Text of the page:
So you’ve reached the interview stage (well done!) and now you need to prepare. You’ve done all the research on the company, looked at how your skills are well-suited to the role and now you need to think about how to answer those interview questions. This may be your first interview since leaving the military - but even if it is not, interviews can be daunting. But just try and remember that this is a chance for you to show off your skills and experience - and employers are not out to trick you. They understand that there will be nerves and they want you to do your best. Although you never know what questions may be asked, it is good to be prepared for the most common questions most likely to be thrown at you.
Here’s some tips on how to tackle 5 of the most difficult interview questions.
Tell us about yourself
This is one of those questions that most people hate and wish they could avoid but on the most part, the majority of interviews will start with this question. So make sure this is one you are prepared for!
Answering this question does not mean a full account of your CV - or your entire life story, treat it as a short pitch to the interviewees on why they should hire you. What can you bring to the table?
So firstly start with the now - what is your current job role, are you in resettlement? Are you job seeking?
Then mention a little bit about your past, relevant to the skills and experience you gained in that position and the skills relevant to the job you are interviewing for.
Now move on to future - why do you want this role?
2. What are your weaknesses?
When interviewers ask this question it’s a genuine way to find out about your flaws - and see how you deal with them constructively and how you are dedicated to improvement. Try not to think of them as weaknesses - more areas for improvement.
Avoid cliches such as “I’m a perfectionist.”
Turn a negative into a positive: If you can highlight a weakness and then explain how you are working on improving, with examples, the employer will be impressed.
Don’t pick out a key skill that is the mentioned as a requirement for the particular job role as your weakness!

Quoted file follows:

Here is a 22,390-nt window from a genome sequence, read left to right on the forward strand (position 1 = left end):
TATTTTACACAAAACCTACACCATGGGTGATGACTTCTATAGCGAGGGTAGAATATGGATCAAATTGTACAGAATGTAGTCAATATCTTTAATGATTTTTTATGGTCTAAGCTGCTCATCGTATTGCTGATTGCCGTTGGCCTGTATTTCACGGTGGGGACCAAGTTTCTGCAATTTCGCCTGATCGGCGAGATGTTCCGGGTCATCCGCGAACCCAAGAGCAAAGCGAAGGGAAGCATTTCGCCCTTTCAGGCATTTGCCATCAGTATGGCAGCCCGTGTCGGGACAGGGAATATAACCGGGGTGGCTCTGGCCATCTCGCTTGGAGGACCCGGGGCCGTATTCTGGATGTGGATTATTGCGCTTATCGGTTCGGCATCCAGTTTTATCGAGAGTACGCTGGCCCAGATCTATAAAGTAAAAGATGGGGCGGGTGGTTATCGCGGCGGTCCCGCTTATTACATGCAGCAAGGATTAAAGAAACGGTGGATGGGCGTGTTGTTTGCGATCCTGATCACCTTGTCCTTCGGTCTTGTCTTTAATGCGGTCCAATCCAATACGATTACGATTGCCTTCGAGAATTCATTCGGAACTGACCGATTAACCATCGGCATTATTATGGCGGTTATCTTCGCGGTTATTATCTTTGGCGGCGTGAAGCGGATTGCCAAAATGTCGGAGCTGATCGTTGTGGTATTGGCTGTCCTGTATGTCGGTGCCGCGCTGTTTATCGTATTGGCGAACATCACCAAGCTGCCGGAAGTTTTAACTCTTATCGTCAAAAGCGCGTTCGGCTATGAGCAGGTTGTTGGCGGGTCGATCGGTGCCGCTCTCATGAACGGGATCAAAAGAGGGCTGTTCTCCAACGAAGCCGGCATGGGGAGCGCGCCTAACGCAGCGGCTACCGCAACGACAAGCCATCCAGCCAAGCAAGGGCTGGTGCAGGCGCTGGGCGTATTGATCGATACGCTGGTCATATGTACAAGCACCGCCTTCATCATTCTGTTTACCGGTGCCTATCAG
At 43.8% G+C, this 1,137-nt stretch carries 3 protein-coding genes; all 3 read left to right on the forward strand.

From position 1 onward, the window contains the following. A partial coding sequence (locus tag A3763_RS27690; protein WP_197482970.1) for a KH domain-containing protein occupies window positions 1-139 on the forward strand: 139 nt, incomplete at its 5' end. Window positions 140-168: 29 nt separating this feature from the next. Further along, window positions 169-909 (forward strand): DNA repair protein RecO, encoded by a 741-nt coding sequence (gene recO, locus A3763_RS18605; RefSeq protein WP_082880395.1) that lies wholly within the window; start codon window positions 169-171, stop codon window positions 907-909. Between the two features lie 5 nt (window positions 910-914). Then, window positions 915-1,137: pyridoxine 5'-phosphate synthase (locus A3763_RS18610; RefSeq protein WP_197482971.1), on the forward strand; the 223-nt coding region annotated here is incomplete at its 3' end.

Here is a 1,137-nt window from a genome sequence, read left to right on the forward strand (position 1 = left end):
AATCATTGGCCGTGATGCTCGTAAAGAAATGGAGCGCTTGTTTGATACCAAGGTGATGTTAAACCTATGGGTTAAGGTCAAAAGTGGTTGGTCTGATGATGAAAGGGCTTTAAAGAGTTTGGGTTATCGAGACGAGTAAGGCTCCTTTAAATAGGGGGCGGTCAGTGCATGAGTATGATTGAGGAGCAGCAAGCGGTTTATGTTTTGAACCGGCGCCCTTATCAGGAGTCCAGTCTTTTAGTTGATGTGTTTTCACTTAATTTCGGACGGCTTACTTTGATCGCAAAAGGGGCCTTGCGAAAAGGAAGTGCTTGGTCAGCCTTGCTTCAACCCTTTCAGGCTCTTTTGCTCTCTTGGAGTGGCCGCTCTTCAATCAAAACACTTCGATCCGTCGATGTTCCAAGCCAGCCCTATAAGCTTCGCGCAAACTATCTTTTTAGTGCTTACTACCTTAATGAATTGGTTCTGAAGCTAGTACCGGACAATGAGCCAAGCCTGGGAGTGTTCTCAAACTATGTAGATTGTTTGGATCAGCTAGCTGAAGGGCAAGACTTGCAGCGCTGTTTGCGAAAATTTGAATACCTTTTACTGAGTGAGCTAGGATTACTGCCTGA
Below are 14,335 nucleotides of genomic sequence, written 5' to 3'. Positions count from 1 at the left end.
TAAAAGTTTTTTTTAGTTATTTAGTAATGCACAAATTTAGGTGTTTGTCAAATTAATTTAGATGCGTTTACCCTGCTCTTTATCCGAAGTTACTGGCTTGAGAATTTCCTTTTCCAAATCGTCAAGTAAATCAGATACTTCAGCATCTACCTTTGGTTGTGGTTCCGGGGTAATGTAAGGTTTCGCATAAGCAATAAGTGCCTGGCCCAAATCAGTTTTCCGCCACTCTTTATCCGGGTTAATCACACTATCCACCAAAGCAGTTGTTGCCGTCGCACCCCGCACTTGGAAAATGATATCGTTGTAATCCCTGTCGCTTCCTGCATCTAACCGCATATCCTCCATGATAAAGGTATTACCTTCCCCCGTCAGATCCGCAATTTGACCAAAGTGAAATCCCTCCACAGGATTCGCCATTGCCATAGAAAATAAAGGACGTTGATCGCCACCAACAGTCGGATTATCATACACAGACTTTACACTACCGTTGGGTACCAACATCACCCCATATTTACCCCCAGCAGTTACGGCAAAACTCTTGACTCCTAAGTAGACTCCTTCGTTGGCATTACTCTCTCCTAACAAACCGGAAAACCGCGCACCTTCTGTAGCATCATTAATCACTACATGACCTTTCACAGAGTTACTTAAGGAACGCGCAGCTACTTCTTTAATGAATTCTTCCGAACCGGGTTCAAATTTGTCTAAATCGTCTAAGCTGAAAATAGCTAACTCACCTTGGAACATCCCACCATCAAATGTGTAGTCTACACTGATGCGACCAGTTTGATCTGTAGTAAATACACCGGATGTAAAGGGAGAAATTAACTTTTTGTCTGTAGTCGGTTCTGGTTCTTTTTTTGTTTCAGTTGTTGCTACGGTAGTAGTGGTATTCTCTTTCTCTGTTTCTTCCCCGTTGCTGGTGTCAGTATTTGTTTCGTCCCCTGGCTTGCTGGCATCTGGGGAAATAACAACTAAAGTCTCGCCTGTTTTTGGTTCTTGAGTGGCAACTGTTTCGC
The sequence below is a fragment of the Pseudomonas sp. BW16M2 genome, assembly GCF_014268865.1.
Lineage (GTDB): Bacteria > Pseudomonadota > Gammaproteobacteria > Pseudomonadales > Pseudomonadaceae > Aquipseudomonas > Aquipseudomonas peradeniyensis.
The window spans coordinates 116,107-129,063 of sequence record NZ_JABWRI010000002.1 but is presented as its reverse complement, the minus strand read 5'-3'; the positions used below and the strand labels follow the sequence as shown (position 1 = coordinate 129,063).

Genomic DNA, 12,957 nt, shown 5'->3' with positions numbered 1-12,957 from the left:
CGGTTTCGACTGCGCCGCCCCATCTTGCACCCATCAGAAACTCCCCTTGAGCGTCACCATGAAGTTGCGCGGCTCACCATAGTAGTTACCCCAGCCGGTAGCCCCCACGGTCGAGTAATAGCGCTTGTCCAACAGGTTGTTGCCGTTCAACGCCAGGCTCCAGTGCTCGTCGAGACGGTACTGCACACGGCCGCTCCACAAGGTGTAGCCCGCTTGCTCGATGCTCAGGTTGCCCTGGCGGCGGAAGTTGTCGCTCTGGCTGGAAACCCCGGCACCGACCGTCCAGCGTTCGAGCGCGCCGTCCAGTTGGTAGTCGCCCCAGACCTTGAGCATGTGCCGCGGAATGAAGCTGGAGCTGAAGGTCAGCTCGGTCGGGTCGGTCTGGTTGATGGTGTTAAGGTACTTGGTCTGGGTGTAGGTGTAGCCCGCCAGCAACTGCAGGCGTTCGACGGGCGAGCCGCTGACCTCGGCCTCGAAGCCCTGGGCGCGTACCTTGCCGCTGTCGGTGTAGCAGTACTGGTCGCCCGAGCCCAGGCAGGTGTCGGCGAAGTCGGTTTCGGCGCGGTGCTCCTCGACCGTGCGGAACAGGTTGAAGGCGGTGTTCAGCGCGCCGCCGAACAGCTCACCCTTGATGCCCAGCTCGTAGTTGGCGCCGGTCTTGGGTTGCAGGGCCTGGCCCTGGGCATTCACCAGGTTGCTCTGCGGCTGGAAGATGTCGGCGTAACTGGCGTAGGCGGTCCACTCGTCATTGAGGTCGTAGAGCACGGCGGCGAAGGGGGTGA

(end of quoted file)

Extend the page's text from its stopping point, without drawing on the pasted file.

Just be honest and transparent - everyone has flaws, the interviewers won’t expect or want a prospective candidate to be the polished article, as long as you can show you can acknowledge your weaknesses and want to work on them.
3. Why do you want to change jobs?
This question could possibly be quite an easy one to answer, especially if you are in resettlement or this will be your first job out of the military. But if not - they want to hear you want to change jobs for positive reasons - not because you might hate your boss!
Emphasise the right reasons - good examples include you want to change jobs to take on a new a challenge, for career growth, simply a better opportunity to use your skills and experience.
4. Where do you see yourself in five years?
This can be translated to “what are your career goals within this position?”, that is what interviewers want to know.
Keep your answer general - don’t be too specific. Ambition and set goals are important but if you are too specific, you run the risk of stating goals that are not achievable within the position you are interviewing for.
Be truthful - but broad enough that it shows you would be a good fit for the organisation.
Stress your interest in a long-term career with the company.
5. Why should we hire you?
The interviewers job is to hire the best person for the role so this question is particularly important as it can help set you apart from your competitors.This is your chance to truly impress with reasons why they should hire you - why you stand out from the crowd and a chance to reiterate your strengths.
Brainstorm: Review the job description and look at your CV and decide what are the most important qualifications/experience/skills and in which of these areas do you really excel, think about what are your most impressive accomplishments and what makes you stand out from other candidates.
Keep it concise - in the 1-2 minute range.
Although like all the questions, it is important to practice the answers and to come across enthusiastic and confident - you don’t want to end up sounding like a robot. So practice so you are confident and comfortable answering the questions ‘off the cuff’.
If you want further tips and advice on how to prepare for an interview, read our tips on how best to prepare for a job interview.